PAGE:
Geological Time Scale and Types of Weathering

Geological Time Scale and Types of Weathering

It is hard to comprehend the geological time scale, which is vast compared to the human one.

Geological Time Scales

When you hold a piece of rock in your hands, you are holding ancient history. It’s even possible that the rock you are holding is older than the earth itself. Our planet was formed 4.5 billion years ago and the universe is 13.7 billion years old. It is almost impossible to comprehend such huge tracts of time, so let’s think of a way to understand the age of our earth.

If we think of the tallest building in London, the Shard, which is over 1,000 feet tall, then the entire history of mankind – stretching back 8,000 years – would be a postage stamp laid flat on top of it.

There are many different types of rock, each of which formed at a different period in time. Granite first formed around 280 million years ago; carboniferous limestone first appeared 340 million years ago; chalk and clay between 200 and150 million years ago.

Geological Time Scales

Our landscape is shaped in part by the type of rock beneath our feet. Granite is an igneous rock which can be seen on moorland areas as rocky outcrops. Chalk and clay are usually visible as cliffs and in dry valleys. Stalactites and stalagmites are composed of carboniferous limestone. Other underground features include caverns and dramatic structures like pillars, curtains. Limestone can be seen on the surface as limestone pavement, swallow holes, and dry valleys.

Every type of rock has its uses and is a resource exploited by man. Granite is often used in building and the production of cement; chalk and clay areas often have rich soil and are ideal for farming; areas where limestone is exposed are often areas of natural beauty and visited by tourists.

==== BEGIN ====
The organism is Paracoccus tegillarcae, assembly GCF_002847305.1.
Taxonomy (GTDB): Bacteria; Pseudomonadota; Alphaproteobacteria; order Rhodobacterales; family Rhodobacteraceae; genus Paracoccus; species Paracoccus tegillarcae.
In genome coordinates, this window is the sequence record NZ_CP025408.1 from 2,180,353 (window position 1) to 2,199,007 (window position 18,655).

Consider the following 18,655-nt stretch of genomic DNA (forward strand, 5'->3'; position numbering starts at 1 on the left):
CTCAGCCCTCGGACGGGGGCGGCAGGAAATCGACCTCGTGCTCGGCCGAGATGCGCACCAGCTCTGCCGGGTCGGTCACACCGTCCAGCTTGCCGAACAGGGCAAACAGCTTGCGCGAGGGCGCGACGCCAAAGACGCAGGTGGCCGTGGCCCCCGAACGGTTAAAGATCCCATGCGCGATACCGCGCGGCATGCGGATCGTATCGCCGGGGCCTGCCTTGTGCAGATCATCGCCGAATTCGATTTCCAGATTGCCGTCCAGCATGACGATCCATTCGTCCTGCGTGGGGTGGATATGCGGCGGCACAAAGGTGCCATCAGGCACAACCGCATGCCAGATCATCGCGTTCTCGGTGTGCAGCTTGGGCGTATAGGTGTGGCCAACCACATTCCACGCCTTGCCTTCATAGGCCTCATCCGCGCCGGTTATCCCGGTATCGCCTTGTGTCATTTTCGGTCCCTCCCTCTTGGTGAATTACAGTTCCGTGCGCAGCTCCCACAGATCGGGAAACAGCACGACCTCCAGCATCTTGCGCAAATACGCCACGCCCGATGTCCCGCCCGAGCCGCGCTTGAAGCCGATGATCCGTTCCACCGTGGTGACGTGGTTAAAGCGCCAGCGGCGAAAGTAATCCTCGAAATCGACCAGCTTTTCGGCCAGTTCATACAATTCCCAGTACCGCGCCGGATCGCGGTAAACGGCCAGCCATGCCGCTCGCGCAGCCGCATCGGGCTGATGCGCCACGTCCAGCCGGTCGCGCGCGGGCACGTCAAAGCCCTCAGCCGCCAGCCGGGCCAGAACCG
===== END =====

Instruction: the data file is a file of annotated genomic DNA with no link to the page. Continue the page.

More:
Granite has been used as a building material for thousands of years because it is so durable and has an attractive appearance ideal as a facade. Egypt’s pyramids were built using granite blocks.


Areas where permeable rocks such as chalk and clay content are high tend to retain water, and when this water is particularly plentiful the layer is called an aquifer. Groundwater can be extracted from the aquifer using wells and other forms of irrigation. Areas such as the South Downs in Southern England have a high chalk content and contain huge quantities of water.

Areas where the main rock content is carboniferous limestone are often areas of outstanding natural beauty. Two examples of these in the UK are the Yorkshire Dales and Peak District. Limestone itself has many uses, being an excellent building material (the Houses of Parliament are partly built from limestone) and is useful for cement and as a fertiliser.


Some rock is extracted by quarrying, and the location of a quarry must be considered in light of its economic, social and environmental impact. Discover how negative impact can be reduced by careful, sustainable management.

Demand for stone as a building material is higher than ever, but this can lead to problems for the local community. The most effective method of extracting stone is by quarrying, but many people object to this because the natural beauty of an area is often spoilt by the process. However some local people are in favour of quarrying as a source of revenue and employment.

In an ideal world there would be no need to extract rock by using quarrying methods, but in reality rock is always going to be needed for building and industry. The challenge for those wishing to exploit our natural resources is to ensure that the landscape isn’t damaged irreparably in the process.

Types of Weathering

Rocks are susceptible to weathering. The type of weathering that is most effective is determined by the composition of the rock and the climate. Learn about the three types of weathering: mechanical, chemical and biological.

Even the hardest rocks are susceptible to one of three types of weathering:

Mechanical weathering occurs when rocks are exposed to the elements, for example, to extreme cold, extreme heat and high pressure. No physical transformation takes place. Igneous rocks are particularly susceptible to mechanical weathering.

Chemical weathering occurs when rocks are broken down into smaller pieces by chemical reactions. This often takes place when the rock exposed to water. A type of rock that is often broken down in this way is sandstone.

Biological weathering occurs when rock is in contact with living organisms. An example of biological weathering is when moss grows on a drystone wall.